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by Pierre Fortin and Elhanan Helpman Université du Québec à Montréal and the Canadian Institute for Advanced Research, and Tel Aviv University and the Canadian Institute for Advanced Research, respectively. Under contract to Industry Canada as part of the Science and Technology Review, August 1995
While Canada enjoys one of the five highest levels of real income in the world today, economic growth in the country has slowed down since 1973. Labour productivity, as a contributing factor to economic growth, accounted for about 60 percent of the overall economic growth in both the 1961–1973 period and in the post-1973 period when overall economic growth slowed. The dominance of labour productivity in Canada will most likely become even stronger. Labour productivity growth, and not demographic trends, will continue to be the dominant determinant of growth in Canada in the future.
If the labour productivity slowdown was the major cause of the decline in the growth rate of real income per capita beginning in the first half of the 1970s, the next logical question is why annual labour productivity gains have been smaller ever since. In an effort to explain why labour productivity gains have slowed, it is suggested that labour productivity growth is derived from two sources: capital accumulation and technological progress, as measured by the growth in total factor productivity (TFP).
Observed labour productivity slowdown in Canada after 1973 was not the result of a decline in the rate of capital accumulation: the trend growth rate of capital per worker did not change significantly between the two periods 1961–1973 and 1974–1993. The productivity slowdown was rather the result of other developments that have translated into a decline in the growth of TFP.
Looking at human capital accumulation, it is concluded that public policies to encourage investment in human capital can enhance efficiency and speed up the economy's growth rate. The paper also explores the implications of gains made possible through "learning by doing" and demonstrates how investment in R&D is a mechanism through which labour productivity can rise.
The mechanisms through which investment in R&D can influence productivity growth, within models of endogenous growth, are then explored. For privately funded R&D to take place, an economic environment that protects intellectual property rights must exist in a way that allows firms to enjoy the fruits of their R&D efforts. Also, some form of increasing returns and lack of perfect competition (monopoly power) are necessary for R&D investment.
Theoretically, investment in R&D can have positive or negative effects on output growth. Positive spillovers arise when the social benefits to investment exceed the costs. Negative effects are also possible, however, arising from the destruction of products and profits as R&D investment creates new products and processes to replace existing ones. On balance, in Canada, significant R&D spillovers appears to exist across firms and industries. As a result, the social rate of return on R&D is higher that the private rate of return by a factor that varies from two to five.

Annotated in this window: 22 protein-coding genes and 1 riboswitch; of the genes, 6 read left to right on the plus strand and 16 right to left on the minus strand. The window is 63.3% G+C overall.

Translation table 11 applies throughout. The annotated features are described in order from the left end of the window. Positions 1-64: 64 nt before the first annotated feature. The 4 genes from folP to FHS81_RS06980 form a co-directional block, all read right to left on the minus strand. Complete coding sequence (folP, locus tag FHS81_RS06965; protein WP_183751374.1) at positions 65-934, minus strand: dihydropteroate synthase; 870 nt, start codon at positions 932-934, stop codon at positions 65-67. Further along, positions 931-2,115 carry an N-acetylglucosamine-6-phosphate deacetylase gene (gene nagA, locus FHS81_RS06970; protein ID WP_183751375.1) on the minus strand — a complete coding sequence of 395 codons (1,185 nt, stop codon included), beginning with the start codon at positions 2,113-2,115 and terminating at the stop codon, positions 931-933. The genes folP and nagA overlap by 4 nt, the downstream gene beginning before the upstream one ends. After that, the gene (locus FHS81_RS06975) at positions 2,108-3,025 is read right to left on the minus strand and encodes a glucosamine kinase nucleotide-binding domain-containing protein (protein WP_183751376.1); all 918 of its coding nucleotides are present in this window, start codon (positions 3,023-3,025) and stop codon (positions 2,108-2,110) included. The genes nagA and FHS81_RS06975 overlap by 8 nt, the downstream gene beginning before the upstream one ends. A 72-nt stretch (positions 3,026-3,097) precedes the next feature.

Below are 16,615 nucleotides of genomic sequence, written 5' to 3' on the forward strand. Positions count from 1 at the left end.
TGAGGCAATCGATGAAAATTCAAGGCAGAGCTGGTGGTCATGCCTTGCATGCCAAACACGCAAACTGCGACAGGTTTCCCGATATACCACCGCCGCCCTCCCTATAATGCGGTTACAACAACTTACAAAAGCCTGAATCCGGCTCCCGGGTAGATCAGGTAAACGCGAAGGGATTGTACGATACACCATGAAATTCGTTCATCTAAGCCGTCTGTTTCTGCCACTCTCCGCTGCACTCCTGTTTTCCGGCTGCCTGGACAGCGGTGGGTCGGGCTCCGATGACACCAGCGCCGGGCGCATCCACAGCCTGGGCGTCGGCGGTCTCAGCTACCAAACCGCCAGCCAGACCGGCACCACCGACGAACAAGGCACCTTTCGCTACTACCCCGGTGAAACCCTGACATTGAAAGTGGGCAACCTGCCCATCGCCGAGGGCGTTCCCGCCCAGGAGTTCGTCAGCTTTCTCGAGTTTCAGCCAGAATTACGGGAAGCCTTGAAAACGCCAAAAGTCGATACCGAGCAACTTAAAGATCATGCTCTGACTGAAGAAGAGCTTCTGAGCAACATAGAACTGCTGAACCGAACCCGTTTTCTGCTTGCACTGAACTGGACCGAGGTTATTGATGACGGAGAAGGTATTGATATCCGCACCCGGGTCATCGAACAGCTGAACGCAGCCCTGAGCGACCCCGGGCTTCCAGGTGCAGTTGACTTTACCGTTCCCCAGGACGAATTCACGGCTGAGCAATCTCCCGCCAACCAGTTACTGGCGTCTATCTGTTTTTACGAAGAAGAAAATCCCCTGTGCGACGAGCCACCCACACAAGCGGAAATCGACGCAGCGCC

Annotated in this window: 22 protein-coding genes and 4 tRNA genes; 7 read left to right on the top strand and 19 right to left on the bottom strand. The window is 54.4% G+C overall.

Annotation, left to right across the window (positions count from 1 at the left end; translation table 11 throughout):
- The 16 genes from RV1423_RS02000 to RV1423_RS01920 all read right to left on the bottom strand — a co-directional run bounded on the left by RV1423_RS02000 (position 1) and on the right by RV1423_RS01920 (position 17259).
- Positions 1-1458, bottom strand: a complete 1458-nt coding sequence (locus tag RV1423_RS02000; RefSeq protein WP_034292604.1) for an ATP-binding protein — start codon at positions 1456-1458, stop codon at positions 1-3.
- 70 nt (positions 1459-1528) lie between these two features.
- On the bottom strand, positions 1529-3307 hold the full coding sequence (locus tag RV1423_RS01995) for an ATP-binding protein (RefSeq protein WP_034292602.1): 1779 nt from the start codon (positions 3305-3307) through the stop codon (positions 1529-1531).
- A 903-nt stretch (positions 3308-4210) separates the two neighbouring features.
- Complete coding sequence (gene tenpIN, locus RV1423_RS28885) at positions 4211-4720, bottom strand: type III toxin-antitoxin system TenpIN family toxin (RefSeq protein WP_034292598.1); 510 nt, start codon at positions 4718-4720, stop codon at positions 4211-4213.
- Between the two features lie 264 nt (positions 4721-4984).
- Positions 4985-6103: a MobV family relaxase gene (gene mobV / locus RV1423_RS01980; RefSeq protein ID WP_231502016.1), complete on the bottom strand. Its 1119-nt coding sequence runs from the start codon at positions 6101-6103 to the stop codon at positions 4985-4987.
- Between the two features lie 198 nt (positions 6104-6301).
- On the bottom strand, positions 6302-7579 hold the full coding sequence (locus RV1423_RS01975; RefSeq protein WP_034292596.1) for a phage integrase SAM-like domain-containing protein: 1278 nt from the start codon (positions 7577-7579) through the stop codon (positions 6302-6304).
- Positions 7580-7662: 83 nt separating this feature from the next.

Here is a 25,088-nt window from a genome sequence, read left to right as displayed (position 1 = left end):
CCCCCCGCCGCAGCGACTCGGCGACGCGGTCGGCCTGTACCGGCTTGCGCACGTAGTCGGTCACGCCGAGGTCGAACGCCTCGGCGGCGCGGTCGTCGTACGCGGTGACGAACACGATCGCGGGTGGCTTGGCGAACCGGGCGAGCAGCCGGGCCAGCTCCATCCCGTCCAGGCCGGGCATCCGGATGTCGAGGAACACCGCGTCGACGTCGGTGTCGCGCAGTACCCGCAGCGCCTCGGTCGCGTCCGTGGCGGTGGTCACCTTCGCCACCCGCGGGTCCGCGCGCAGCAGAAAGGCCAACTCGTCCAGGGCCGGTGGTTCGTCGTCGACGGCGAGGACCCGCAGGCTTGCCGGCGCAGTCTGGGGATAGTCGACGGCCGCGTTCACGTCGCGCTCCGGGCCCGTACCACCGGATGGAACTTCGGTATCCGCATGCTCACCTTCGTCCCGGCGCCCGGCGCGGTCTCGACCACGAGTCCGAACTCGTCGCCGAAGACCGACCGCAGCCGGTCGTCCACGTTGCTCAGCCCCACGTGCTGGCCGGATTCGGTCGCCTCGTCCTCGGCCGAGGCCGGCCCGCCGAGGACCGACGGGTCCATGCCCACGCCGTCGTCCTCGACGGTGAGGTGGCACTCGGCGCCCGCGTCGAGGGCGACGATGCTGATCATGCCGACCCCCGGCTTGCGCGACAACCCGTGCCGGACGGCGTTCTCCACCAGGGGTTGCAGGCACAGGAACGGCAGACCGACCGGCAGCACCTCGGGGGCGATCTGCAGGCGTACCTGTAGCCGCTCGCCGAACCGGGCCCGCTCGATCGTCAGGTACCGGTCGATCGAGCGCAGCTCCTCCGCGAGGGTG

It follows from the above evidence that Canada does not invest enough in R&D. This is in part due to the existence of positive externalities. But also, Canada is a small open economy where there are plenty of natural resources which are a poor substitute for highly skilled labour. This leads the economy to specialize in resource-intensive sectors and to invest too little in R&D.
Therefore, there is an economic rationale for subsidizing investment in R&D in Canada. Subsidization of R&D, however, must be carefully assessed to reflect the true extent of the spillover effects. Also, while R&D subsidies may be desirable, output subsidies for sectors that invest in R&D may be detrimental.
Investment in R&D can also have an impact on the labour markets. In particular, productivity growth that is driven by inventive activities can raise or reduce the long-run level of unemployment. This important question has received very little attention. More research is required on the impacts of investment in R&D on unemployment and on the types of education and training that would be optimal.
International economic relations can play an important role in shaping a country's economic attributes. Trade and foreign direct investment generate positive spillovers via the flows of knowledge that they cultivate. In addition, trade will lead firms to specialize and reduce the extent to which the same kinds of research are duplicated in different countries. Further, servicing a larger market raises the return to R&D, therefore, raising the level of R&D undertaken. There are, however, potentially negative effects of trade on investment in R&D arising from the increased competition that firms face in international markets and the resulting price discipline that this brings. But on balance, the available empirical evidence supports the view that trade has a favourable impact on productivity.
In conclusion, policies encouraging the accumulation of human capital, directly supporting R&D activity and ensuring access to international knowledge and markets can improve growth prospects. However, in each case, there are possible negative effects that do not guarantee a higher level of welfare. Therefore, both costs and benefits must be considered in the development of economic policies in these areas.